Nordenberg talks Institute of Politics at March 15 Chamber Breakfast

Mark Nordenberg, the former Chancellor of the University of Pittsburgh, told the audience at the African American Chamber of Commerce’s March 15 PowerBreakfast meeting he’s pretty much always followed its President and CEO Doris Carson Williams’ lead. He explained why with a photo of a 1977 Pittsburgh Post-Gazette.

“Here you see Doris in the paper having just lost an election,” he said. “At the time, I was just starting as an assistant professor at Pitt’s law school—the lowest form of academic life there is.”

Nordenberg, who stepped down as chancellor in 2014, now chairs the university’s Institute of Politics, and said he was pleased to head Williams’ request to give the Chamber an overview of the institute and some of its initiatives.

The Institute grew from an idea he said his predecessor, Wesley Posvar, had to see how the university could help its civic partners bring politicians, corporate leaders, educators and others together to improve the region.

“It was launched 30 years ago, and Moe Coleman was its founding director, who said about the job, ‘I found myself having to ignore my personal views and act as a mediator because that role was often unfilled,’” said Nordenberg. “You can look at the Institute as an extension of that philosophy—we are more educators than advocates.”

The Institute, he explained, has eight policy committees on environment, economic development, education, fiscal policy, health and human services, infrastructure, public safety and workforce development. It has the Richard Thornburg Forum to examine national issues and the Elsie Hillman Forum aimed at bringing university students together with community leaders to increase civic engagement.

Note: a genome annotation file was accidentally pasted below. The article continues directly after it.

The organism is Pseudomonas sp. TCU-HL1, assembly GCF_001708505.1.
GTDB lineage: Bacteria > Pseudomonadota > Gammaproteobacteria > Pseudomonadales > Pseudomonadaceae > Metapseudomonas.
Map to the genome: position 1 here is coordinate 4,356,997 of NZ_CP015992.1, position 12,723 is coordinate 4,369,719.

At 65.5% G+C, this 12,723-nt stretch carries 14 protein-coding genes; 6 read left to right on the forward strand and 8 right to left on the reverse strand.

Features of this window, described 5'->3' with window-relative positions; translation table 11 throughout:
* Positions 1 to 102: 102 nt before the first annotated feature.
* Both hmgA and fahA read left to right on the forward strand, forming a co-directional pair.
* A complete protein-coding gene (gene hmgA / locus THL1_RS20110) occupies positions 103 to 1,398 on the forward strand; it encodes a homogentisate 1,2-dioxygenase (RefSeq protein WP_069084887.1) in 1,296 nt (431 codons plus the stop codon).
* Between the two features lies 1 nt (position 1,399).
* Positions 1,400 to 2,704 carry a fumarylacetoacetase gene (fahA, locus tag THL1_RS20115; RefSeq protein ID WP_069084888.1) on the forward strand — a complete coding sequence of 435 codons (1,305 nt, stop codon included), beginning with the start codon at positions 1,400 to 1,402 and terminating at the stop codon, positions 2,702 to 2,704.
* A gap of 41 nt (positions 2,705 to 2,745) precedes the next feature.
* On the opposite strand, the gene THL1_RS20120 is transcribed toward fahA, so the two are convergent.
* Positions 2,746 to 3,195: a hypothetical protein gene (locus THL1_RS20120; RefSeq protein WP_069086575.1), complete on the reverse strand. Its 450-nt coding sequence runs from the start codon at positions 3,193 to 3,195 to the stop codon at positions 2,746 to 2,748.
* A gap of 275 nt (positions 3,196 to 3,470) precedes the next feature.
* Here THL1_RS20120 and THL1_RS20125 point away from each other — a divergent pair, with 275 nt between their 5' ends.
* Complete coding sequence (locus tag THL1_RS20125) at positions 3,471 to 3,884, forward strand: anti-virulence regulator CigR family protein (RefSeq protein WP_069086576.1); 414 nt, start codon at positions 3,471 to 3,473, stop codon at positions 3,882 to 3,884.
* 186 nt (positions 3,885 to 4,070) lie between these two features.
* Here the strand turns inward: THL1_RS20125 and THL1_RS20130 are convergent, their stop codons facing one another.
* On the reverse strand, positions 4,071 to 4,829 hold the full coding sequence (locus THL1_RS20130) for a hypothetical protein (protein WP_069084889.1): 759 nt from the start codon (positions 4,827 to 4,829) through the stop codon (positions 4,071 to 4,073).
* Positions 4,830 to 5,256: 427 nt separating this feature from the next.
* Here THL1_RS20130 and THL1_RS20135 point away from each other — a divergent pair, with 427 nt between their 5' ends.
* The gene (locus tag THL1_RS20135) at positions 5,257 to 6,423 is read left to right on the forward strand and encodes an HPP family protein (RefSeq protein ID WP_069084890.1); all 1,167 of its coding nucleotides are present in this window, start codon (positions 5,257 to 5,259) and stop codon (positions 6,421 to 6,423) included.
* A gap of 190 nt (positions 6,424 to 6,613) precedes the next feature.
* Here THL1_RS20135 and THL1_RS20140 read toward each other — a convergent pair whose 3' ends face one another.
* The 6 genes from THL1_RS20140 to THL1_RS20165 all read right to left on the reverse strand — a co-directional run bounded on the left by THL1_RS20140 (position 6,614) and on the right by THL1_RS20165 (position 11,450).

“We also respond to political leaders who want to take a deeper look at specific issues, but who don’t have the resources or expertise to do it,” he said. “One of our current initiatives is Criminal Justice Reform—there were issues like mandatory minimums and the bail trap—where people risk losing jobs, housing, (or) children before they are even tried for a crime because they don’t have $500 bail money.”

County Executive Rich Fitzgerald asked if the Institute could look at the county specifically to see how to increase fairness and lower costs without sacrificing public safety. Last year, it released a report from the Criminal Justice Progress Panel that found the county spends the equivalent of 42 cents of every property tax dollar received on the criminal justice system. It also found Black men were being incarcerated at twice the national rate—which itself is six times the national rate for Whites. Blacks account for 13 percent of the county population, but 48 percent of the jail population, and 75 percent of the inmates have drug or mental health issues, 48 have both.

It recommended reducing the use of money bonds, making a deliberate effort to have public defenders provide support at the arraignment stage, and diverting more people to treatment.

“Going forward we’re looking at how diversity, inclusion and even jail redesign might address these racial disparities,” he said. “But it’s not easy, especially when you can’t really walk into a place and say, ‘Hi I’m from the IOP and I’m here to help you do your job better,’ even though that’s exactly what you’re doing.”

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